"Is it a paradox that we have to employ countermeasures against security measures that are ostensibly in our interest"
Short answer is "No".
The slightly longe answer is "It is the result of the falliblety of the human mind expressed as something aproximating the lowest common denominator of average human ability".
That is we know by experiance all humans "forget", that is knowledge fades. However what they can remember and for how long appears dependent on many things.
For instance the length of time you can remember knowledge appears to be based on amongst others,
- How young you where when you first became aware of the information.
- How frequently you have cause to revisit that information captured by your mind as knowledge.
- What you do with the knowledge on recall.
Also there appears to be significant differences between short term and long term memory. And the conversion from short term to longterm is effected by the rate at which you become aware of new information (information overload).
Further the abbility to recal longterm memories to short term memory for concious use is effected by the rate you are being exposed to new information at the time (it's why shutting your eyes and humming or sticking your fingers in your ears appears to help you remember)
Likewise for similar reasons converting the short term knowledge into a physical action appears to vastly strengthan a long term memory (that is writting it down actualy makes the memory stronger). This may also be in part, due to the fact the conversion to a mechanical process holds the information in your short term memory significantly longer than you would otherwise do and thus the conversion to longterm memory is reinforced. This is one of the areas under investigation with "Cognitive Behavioral Therapy" which has many otherwise very odd and effectivly inexplicable results.
There is also the issue of "associativity" as well, that is an infrequently recalled piece of knowledge gets strengthaned by being associated with another piece of information that is frequently recalled. An appt example of this is "mothers maiden name".
Again associativity appears to be vastly strengthend by conversion through a physical sense such as touch or smell.
I could give you a bunch of (dubious) analogies such as "VDU screen burn in" or "deepening groves by repetitve over writting" for the short to long term memory process and "path lengths on access trees" for associativity etc, but as we don't realy have much of a clue as to how human memory realy works...
What we do know from experiance is that the normal concious human mind does forget and recal of knowledge gets progresivly more difficult with time between recals (importantly there are exceptions to this normal "memory fade" such as "savants" found on the Autistic Spectrum. ).
So you have the odd situation that a frequently used password usually becomes embedded in a persons mind, whilst the security questions and answers attached to it are very infrequently used.
Thus all other things being equal you would expect the security question and answer to be normally forgoton more quickly than the password... Opps...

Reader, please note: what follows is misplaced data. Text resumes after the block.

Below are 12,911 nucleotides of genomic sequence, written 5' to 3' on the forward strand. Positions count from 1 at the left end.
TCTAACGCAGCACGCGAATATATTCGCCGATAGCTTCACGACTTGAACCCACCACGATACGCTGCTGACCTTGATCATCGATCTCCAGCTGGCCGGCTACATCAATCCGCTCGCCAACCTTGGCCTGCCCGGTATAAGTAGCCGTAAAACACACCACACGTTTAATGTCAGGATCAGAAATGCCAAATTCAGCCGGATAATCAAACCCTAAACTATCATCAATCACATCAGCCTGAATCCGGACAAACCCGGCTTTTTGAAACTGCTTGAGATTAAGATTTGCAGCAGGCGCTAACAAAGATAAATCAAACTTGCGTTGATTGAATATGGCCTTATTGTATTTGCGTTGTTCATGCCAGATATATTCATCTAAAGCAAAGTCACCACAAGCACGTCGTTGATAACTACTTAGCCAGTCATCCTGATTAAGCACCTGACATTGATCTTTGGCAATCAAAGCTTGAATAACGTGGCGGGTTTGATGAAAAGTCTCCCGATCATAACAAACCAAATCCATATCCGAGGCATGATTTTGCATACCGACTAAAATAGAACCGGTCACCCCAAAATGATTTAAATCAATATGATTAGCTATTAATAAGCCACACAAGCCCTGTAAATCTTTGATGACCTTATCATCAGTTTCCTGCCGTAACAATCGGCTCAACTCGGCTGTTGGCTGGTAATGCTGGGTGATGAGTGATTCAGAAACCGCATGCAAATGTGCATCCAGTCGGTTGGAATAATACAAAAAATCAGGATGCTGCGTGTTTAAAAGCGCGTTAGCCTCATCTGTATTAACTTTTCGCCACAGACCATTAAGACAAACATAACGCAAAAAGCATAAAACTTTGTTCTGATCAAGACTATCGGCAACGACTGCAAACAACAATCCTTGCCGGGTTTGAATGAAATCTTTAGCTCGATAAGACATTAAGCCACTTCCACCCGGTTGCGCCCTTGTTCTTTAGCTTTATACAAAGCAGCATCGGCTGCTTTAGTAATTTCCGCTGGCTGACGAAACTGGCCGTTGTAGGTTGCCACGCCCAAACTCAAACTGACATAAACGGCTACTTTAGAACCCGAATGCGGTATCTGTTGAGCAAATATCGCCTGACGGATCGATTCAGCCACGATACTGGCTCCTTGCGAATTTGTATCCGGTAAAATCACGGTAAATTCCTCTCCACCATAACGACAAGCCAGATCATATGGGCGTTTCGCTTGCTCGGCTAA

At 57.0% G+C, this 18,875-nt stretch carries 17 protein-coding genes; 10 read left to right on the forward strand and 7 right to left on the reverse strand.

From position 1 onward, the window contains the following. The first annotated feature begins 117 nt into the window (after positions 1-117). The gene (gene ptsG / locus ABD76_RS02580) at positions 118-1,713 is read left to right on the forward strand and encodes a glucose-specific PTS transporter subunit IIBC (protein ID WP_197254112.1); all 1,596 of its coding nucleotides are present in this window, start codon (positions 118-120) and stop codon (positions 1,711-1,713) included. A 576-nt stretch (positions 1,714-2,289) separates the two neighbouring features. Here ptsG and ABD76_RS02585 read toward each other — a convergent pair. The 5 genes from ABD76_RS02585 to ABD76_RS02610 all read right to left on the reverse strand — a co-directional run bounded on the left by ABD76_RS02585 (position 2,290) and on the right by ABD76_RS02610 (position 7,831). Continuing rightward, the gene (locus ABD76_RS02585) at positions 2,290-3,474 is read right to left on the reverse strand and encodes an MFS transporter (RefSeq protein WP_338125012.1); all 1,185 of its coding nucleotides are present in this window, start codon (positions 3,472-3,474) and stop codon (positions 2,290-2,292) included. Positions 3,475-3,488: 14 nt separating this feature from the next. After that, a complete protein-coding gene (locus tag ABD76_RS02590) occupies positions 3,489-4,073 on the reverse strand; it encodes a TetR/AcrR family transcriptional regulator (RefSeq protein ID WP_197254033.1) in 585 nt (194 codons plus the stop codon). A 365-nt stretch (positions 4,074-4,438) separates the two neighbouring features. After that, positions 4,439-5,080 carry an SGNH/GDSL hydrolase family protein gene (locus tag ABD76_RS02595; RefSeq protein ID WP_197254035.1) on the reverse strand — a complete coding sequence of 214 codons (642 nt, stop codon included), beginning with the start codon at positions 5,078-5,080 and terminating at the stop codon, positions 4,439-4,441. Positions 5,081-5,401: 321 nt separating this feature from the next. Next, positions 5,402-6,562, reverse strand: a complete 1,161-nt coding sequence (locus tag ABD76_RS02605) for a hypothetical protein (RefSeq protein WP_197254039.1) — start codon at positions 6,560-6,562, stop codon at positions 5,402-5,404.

Thankfully all things are not equal, due to long and repeated use some knowledge becomes deeply embeded and other knowledge inherits the embeddedness by being intimatly associated with with deeply embedded knowledge.
Thus easily remembered security questions fall into either deeply embedded (first pets name) or associated with deeply embedded (mothers maiden name).
Unfortunatly "deeply embedded" knowledge is due to the very reason it is deeply embedded usually very well known to others and thus a matter of record in one way or another.
And where there is a record it can be found by those unknown to us either by direct access to the record or through another person wh has access to the record (theMs Pailin Problem).
The very difficult part in this modern "interconnected information" age is not in remebering knowledge or in accessing others records, but in stopping the record being made in the first place.
It is because of this "fallible memory" / "infallible record" problem we have a large number of security issues when the record is also "available".
Unfortunatly the most desirable solution of "no records" is not going to happen for a plethora of reasons.
Nor for the same reasons the next best option of "no access to records", but it gives a big clue as to a way forward.
Which is create unique and nonidentifiable records that only you have access to. Thus something like a password safe where frequent use of the locking password embeds it deeply in your mind alone and the use of random passwords, security questions and answers.
However there is still one problem,
"Where did I leave the bl**dy thing!!!"
Without other precautions such as backups the system is fragile. But this in tern creates security issues...
If the backup is not securely encrypted it can be copied and "brut forced" in a period of time proportional to the strength of the password.
And as you have to remember this password for a very very long time with infrequent access we get back to the original problem of the fallability of the human mind.
Thus in turn you get back to the issue of unique records with access locked to the record creator.
Solve this problem within the context of the fallible human mind and you've cracked the "password" problem
 Autistic Spectrum Disorders (ASD) appear to have some connection to "left handedness" and "males" and is considerably more prevalent in engineers and scientists and those who deal with information as opposed to physical objects. Architects and designer engineers for instance work with the often abstract information about physical objects not the objects themselves, and in the process transform the abstract information that appears "ugly" to most people into a physical realisation that has "beauty" even though it might remain abstract.